Senate House State Historic Site is part of a system of parks, recreation areas and historic sites operated by the New York State Office of Parks, Recreation and Historic Preservation, and the site is one of 28 facilities administered by the Palisades Interstate Park Commission in New York and New Jersey. For further information about this and other upcoming events please call the site at (845) 338-2786 or visit the State Parks website at www.nysparks.com.

Lecture: The Excavations of Fort Orange


By on

0 Comments

Dr. Paul Huey, now retired as archeologist for the New York State Historic Sites system (Office of Parks, Recreation and Historic Preservation) who will present a talk on the history of Fort Orange and the excavation in 1970 and 1971 of archeological remains of the fort ahead of the construction of Interstate 787, an event which inspired a revival of interest in the history of Albany in the Dutch period.

Fort Orange was a trading center built by the Dutch West India Company in 1624. The fort was located outside of Beverwijck (present-day Albany), to the south and near the river bank. In 1647, Petrus Stuyvesant, representing the West India Company as director of New Netherland, began to allow private traders to build houses inside the fort. Other traders built houses close to and outside the fort, which Stuyvesant considered to be illegal.

Consequently, Stuyvesant established the settlement of Beverwijck as a town at what he considered a satisfactory distance away from the fort. The fort and all of New Netherland were taken by the English in 1664 during peacetime. The fort was retaken briefly by the Dutch who then returned it to the English, and it was finally abandoned in 1676 by the English. The English then built a new fort on the State Street hill in Albany.

The event is hosted by The Friends of the New York State Library and will take place on September 26 2012 from 12:15pm – 1:15pm at the 7th floor Librarians Room, at the New York State Library, Madison Avenue, Albany, NY. To register for the program, go to: http://www.forms2.nysed.gov/nysl/trngreg.cfm

Illustration: Location of Fort Orange on today’s Albany’s riverfront from Len Tantillo’s Visions of New York State. Digital copy courtesy The People of Colonial Albany Project.

Touring Old Mine Road: The Esopus-Minisink Trail


By on

1 Comment

The other day, driving home from Kingston, I could not help but notice the sea of New York State Education Department signs (NYSED) that lined the roadside. The blue and yellow plaques are designed to alert those passing by of significant historic events that had occurred somewhere in the vicinity of the signs. These signs made me think about when I lived in Boston and followed that city’s Freedom Trail. Continue reading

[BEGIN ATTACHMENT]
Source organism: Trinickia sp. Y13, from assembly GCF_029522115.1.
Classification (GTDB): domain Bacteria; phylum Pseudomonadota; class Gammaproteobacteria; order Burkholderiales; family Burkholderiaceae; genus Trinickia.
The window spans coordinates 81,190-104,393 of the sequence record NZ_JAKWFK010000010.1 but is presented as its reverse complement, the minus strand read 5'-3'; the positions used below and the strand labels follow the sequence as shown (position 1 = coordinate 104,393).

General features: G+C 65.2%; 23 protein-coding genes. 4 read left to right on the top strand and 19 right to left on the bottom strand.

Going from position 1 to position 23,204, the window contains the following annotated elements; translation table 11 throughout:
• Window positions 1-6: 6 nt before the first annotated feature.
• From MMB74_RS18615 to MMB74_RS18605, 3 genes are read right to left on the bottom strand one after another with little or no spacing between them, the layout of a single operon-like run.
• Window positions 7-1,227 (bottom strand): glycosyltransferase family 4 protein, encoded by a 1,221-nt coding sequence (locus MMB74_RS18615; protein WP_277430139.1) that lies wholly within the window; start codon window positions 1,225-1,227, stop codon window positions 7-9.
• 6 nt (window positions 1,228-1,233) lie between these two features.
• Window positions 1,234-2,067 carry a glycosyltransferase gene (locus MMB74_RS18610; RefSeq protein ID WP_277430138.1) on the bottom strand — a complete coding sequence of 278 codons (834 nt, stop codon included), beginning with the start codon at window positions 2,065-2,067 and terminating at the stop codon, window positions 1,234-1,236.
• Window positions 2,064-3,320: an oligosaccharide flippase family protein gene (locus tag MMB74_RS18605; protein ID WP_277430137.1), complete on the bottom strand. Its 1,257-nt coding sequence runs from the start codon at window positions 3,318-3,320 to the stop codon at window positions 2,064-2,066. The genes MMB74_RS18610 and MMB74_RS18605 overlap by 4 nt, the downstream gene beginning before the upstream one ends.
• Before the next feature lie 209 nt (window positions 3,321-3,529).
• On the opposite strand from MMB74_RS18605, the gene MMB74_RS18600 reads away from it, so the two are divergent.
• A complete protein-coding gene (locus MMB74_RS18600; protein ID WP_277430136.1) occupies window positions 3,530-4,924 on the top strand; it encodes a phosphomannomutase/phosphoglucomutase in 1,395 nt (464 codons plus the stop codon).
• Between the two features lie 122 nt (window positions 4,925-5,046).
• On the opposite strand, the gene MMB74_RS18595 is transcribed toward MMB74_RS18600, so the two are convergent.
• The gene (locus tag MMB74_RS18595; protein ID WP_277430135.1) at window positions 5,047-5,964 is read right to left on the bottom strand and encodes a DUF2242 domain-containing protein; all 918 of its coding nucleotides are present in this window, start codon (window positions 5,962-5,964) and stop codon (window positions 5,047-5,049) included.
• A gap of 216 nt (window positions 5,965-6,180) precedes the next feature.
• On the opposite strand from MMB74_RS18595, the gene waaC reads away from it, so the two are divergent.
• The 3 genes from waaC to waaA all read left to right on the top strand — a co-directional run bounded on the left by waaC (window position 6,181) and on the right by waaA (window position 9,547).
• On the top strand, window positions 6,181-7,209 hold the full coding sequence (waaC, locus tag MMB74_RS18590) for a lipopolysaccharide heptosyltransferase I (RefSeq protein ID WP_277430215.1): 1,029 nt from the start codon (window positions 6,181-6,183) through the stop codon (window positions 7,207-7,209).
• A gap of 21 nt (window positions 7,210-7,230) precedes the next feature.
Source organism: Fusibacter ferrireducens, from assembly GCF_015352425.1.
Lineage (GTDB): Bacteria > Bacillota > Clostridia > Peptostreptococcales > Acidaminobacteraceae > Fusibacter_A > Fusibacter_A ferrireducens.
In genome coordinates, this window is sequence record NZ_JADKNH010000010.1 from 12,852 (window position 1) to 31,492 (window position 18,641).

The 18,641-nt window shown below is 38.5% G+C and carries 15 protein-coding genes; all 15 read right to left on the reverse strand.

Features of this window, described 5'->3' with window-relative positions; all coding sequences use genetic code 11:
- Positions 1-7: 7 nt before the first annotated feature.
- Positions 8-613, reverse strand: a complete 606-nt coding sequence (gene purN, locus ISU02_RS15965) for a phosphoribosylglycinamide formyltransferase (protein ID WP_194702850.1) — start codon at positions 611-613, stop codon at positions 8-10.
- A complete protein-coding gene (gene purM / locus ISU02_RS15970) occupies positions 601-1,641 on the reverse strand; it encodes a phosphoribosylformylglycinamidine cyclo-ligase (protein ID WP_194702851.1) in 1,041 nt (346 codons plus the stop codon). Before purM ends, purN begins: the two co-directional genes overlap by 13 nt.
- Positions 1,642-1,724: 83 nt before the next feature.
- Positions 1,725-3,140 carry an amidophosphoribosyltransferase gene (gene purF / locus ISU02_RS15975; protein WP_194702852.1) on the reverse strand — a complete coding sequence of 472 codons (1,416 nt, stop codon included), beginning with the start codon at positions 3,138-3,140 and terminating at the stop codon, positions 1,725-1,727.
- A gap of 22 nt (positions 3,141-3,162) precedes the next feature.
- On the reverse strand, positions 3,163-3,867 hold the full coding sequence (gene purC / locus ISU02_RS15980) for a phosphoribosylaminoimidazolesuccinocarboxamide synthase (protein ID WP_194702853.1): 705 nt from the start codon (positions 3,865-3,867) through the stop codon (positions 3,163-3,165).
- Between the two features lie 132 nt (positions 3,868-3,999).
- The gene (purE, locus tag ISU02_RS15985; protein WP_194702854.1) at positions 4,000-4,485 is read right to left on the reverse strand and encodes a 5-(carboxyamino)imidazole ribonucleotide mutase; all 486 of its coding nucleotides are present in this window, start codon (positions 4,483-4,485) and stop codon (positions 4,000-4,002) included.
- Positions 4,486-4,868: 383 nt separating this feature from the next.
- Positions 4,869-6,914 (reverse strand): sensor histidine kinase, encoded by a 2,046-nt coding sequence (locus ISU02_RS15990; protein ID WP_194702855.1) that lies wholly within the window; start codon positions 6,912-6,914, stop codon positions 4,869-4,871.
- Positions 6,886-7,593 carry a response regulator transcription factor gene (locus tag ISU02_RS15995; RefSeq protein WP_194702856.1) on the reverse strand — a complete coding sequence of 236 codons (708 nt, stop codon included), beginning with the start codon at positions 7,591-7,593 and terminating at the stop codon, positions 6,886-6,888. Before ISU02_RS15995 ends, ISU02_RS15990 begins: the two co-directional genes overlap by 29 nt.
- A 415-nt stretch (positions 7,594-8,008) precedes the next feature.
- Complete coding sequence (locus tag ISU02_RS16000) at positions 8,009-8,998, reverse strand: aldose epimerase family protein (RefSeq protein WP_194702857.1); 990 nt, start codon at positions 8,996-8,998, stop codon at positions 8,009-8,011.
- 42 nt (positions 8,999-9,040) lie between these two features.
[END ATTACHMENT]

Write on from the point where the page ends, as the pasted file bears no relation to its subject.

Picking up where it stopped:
12th Annual Algonquian Peoples Seminar Saturday


By on

0 Comments

The Native American Institute of the Hudson River Valley and The New York State Museum are hosting the 12th Mohican/Algonquian Peoples Seminar at the NYS Museum in Albany this Saturday, September 15, 2012. A complete list of topics related to Northeastern Native American culture from prehistory to present is included below, along with the days itinerary.

9:00 – 9:30 Registration -
9:30 – 10:00 Welcome & Board Introduction: Mariann Mantzouris & Kevin Fuerst
Presentation of Colors by the Mohican Veterans

10:00 – 10:30 JoAnn Schedler
Mohicans in the Civil War
JoAnn Schedler, BSN, MSM, RN and a Major, US Army Nurse Corps Reserves (Retired). She served over twenty years with the 452 Combat Support Hospitals (CSH) of Wisconsin. She is a life member of the Mohican Veterans and Reserve Officers Association and a member of the American Legion in Gresham, WI. In 1985 to present she serves as a founding board member for Indian Summer Festival. She serves on the Stockbridge-Munsee Community Tribal Historic Preservation Committee and the Constitution Committee and is a Peacemaker for the Stockbridge-Munsee Tribal Court. She was the first Nursing Instructor for the Associate Degree Program at the College of the Menominee Nation 2008/ 2009 and is a member of Sigma Theta Tau International Honor Society of Nurses since 1992.This continues a presentation given last year on this subject.

10:30 – 11:00 Judy Hartley
Mohican Diet and Disease in Pre-contact America.
Written information by early Dutch explorers as well as oral histories transcribed by missionaries has provided insight into both the diet and general health of the Mohican Indians at the time of the arrival of